Twitter executives to meet Senate committee on Russia Election Interference

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The chairman of the Senate intelligence committee says Facebook should testify as part of its probe into Russian meddling in the US election, and that the social media giant “seems to have been less than forthcoming” with Congress. This week, he announced that Facebook users will now be able to visit advertisers’ pages to see what they’re advertising, and who they’re targeting.

President Donald Trump weighed in on the latest scrutiny of Facebook and the extent to which Russian sources purchased political ads during the 2016 campaign, suggesting that the focus on the social media giant was part of “the Russia hoax”. Elliot Schrage, Vice President of Policy and Communications at Facebook said that “it’s possible” that there could be more ads from Russians or other foreign actors using fake accounts.

Mark Warner of Virginia say the contents of the ads will aid them in their investigations of Russian interference in US elections, but also that the move is just a first step.

The top Democrat on the Senate intelligence panel says he is pleased with Facebook’s announcement that the company is going to provide Congress with thousands of ads bought by Russians and increase transparency. The company initially declined to turn over details on the ads to Congress. Zuckerberg also vowed to create more services to protect Facebook users that engage in political discourse on the platform and said they are now looking into adapting its anti-bullying system to protect against political harassment.

Investigators are interested in other companies as well.

“Zuckerberg, apparently, has not carried out any months-long investigations concerning the actions of the United States to intervene in the affairs of other sovereign countries”, Kosachev said. Roughly 97 percent of that revenue came from the company’s ad business.

The Kremlin says it has never placed adverts on Facebook to influence the U.S. presidential election.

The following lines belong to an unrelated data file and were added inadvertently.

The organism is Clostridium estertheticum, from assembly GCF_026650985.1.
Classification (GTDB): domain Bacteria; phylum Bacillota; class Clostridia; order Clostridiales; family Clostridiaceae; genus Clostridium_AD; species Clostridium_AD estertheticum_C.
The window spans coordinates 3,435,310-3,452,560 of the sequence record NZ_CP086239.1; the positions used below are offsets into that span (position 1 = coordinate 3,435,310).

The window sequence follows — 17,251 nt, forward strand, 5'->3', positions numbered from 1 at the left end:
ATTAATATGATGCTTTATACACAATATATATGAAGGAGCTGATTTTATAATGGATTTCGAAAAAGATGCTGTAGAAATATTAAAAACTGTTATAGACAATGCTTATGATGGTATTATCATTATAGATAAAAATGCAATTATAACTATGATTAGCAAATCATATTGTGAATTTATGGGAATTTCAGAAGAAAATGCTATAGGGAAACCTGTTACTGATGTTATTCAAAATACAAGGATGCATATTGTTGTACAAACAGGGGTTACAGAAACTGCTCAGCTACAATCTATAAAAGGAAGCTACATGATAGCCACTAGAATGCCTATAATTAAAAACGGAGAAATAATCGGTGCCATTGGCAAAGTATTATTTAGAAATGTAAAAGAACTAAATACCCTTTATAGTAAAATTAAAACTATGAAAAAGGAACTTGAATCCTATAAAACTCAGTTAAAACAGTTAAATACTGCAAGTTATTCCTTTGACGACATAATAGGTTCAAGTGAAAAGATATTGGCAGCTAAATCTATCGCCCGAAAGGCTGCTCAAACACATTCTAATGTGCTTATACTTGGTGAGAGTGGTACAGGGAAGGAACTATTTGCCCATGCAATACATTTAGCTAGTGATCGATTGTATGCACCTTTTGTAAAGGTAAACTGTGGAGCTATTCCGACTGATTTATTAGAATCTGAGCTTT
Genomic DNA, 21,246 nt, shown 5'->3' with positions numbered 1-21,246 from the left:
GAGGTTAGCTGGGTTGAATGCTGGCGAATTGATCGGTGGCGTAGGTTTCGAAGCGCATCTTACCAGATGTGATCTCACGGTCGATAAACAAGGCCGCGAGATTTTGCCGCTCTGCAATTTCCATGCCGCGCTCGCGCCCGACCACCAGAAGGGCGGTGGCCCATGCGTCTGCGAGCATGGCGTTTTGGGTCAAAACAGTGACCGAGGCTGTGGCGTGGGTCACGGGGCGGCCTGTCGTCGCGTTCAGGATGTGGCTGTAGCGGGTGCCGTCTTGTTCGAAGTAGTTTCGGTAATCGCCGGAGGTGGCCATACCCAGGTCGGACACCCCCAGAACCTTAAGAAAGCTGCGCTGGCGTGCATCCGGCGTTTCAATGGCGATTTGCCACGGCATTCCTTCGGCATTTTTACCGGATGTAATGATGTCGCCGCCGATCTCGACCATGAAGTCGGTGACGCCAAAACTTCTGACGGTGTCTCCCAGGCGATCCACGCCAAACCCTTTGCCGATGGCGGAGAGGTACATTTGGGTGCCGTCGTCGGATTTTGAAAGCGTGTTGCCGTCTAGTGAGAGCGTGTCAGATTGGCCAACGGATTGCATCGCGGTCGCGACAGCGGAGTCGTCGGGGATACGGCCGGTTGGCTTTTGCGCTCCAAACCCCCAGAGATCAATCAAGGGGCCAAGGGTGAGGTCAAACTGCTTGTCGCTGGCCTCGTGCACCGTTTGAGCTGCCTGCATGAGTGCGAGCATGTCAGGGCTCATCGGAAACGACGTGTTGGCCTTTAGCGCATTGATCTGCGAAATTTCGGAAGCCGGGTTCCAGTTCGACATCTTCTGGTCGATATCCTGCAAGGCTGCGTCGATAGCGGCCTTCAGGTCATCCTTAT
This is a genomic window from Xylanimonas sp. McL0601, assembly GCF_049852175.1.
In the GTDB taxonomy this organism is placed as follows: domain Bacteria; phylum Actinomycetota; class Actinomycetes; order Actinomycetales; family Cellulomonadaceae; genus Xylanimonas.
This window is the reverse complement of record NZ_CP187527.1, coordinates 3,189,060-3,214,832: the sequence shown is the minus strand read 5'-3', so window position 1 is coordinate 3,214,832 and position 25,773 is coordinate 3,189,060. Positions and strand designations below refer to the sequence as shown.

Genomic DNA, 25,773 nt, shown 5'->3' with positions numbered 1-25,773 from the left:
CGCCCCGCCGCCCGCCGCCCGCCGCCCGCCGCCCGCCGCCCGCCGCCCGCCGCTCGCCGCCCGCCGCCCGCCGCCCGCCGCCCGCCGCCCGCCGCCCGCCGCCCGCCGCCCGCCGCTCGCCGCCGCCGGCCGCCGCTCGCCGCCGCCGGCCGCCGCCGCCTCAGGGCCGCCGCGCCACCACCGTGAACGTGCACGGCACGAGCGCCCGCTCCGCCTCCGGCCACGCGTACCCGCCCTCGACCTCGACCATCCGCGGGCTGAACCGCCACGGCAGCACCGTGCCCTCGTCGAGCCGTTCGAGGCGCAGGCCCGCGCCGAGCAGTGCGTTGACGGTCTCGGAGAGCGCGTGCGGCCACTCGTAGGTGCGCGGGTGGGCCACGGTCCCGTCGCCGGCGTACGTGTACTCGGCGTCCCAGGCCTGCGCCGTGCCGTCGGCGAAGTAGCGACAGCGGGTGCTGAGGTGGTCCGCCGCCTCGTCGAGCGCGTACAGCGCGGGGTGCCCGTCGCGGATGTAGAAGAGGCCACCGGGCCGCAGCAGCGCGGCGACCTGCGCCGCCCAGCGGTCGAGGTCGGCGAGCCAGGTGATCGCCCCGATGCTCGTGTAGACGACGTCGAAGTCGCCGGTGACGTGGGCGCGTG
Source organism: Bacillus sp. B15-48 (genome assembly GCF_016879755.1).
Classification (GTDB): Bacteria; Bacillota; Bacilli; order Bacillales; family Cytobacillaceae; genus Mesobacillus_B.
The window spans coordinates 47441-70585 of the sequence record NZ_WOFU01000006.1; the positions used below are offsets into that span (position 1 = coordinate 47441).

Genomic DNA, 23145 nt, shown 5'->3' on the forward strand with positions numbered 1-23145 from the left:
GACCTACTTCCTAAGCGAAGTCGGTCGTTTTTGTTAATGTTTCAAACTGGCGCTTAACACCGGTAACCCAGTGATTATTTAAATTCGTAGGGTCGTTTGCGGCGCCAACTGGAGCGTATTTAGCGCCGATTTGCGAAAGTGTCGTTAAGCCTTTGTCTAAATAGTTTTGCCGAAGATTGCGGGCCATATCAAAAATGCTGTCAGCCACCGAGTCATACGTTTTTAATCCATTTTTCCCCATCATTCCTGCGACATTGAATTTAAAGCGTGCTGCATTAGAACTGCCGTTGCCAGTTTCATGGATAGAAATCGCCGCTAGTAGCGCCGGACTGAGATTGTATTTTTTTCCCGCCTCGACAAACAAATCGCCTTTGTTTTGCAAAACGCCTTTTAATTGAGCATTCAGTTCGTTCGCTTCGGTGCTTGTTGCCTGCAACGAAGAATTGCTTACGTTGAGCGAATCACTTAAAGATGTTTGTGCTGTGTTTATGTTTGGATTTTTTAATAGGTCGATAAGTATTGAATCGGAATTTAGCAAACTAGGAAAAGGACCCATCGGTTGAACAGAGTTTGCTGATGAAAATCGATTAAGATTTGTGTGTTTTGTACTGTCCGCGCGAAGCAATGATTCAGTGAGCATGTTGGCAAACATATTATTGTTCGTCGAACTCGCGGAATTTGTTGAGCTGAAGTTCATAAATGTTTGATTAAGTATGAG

There is growing pressure for such digital platforms and Google to have tighter oversight on political adverts in a way more congruent with regulations on TV and other media.

“We don’t know who placed the advertisements on Facebook or how, and have never done it”.

It remained unclear whether Facebook’s voluntary changes would satisfy demands for government action.

“W$3 e are in a new world”. After the September 6 disclosure, Facebook was under pressure to release the ads to Congress. He also noted that Facebook is a tech titan reaching billions across the globe, operating a platform for “billions of interactions and open discussions” about elections that operate at scale of “100 times or 1,000 times” the scale of the interference.

He went on to say that Facebook’s teams ensure that fake accounts which undermine democratic processes and attempt to influence elections are discovered and shut down.

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While testifying before Congress last week some representatives of Facebook revealed that they believed the fake accounts which were associated with the suspect ad buys possibly had links with a troll farm that is based in St. Petersburg, Russia.

Senate Intelligence Committee Vice Chairman Sen. Mark Warner D-Va. asks questions during a committee hearing on Capitol Hill in Washington. Warner is writing a bill that would require social media compa

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